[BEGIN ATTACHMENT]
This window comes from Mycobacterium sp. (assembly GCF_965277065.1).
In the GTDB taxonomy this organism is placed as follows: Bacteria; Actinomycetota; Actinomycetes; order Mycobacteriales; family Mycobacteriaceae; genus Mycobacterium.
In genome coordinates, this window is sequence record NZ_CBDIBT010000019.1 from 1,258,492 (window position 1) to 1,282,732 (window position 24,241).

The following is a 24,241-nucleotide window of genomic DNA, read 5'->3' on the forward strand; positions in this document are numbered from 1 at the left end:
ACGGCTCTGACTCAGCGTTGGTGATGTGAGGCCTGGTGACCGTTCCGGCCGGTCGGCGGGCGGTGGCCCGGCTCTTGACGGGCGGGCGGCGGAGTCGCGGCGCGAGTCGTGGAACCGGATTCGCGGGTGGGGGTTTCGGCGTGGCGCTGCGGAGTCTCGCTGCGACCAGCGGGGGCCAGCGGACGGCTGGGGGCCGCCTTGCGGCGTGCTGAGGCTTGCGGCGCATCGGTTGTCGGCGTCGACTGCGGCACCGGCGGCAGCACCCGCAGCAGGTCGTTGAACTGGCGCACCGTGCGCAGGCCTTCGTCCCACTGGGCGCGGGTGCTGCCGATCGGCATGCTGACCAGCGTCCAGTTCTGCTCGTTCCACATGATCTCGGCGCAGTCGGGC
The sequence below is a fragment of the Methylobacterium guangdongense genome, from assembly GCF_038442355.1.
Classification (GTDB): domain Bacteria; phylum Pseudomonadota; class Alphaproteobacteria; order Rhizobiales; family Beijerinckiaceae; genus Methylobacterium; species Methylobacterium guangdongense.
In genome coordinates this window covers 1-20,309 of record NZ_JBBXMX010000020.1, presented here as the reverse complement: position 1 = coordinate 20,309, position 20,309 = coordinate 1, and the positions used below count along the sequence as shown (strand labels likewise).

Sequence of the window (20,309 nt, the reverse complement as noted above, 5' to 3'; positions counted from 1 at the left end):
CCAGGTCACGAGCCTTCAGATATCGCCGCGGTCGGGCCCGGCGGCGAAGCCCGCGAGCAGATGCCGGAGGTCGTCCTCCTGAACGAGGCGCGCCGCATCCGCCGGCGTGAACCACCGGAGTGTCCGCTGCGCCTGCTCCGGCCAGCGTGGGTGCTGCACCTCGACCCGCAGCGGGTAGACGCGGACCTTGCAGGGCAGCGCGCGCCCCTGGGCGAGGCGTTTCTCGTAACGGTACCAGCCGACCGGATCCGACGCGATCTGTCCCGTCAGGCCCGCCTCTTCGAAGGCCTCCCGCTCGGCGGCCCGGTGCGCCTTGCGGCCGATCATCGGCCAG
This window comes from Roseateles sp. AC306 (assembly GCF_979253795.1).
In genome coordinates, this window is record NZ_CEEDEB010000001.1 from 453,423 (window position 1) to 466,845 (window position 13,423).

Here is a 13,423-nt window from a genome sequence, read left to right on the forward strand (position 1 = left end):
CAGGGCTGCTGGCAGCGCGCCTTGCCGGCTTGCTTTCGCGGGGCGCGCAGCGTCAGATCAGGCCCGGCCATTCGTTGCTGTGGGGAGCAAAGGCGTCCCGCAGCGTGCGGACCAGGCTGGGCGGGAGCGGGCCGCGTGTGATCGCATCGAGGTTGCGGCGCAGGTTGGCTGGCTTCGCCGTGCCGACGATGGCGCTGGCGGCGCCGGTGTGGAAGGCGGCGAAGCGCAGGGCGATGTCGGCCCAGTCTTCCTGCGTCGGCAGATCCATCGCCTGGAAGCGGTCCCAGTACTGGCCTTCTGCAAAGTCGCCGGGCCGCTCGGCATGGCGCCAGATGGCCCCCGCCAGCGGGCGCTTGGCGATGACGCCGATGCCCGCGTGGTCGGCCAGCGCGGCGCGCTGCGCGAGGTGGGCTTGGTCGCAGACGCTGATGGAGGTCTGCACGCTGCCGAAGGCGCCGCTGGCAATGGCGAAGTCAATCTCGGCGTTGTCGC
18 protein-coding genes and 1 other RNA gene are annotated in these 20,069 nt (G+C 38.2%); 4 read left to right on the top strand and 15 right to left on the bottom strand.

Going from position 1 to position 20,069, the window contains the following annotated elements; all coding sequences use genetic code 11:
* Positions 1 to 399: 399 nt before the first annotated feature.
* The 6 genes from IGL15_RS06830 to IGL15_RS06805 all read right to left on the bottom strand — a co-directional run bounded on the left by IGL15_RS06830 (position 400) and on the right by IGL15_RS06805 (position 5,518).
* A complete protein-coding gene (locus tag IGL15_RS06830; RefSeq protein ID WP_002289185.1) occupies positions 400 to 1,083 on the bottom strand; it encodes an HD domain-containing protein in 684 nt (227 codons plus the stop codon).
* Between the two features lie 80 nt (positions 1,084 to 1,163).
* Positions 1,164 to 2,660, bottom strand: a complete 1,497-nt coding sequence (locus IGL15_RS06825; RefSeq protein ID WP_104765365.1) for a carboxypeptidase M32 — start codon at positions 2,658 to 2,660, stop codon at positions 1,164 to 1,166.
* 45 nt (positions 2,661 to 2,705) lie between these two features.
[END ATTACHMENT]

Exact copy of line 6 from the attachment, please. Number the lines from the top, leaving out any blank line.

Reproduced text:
The sequence below is a fragment of the Methylobacterium guangdongense genome, from assembly GCF_038442355.1.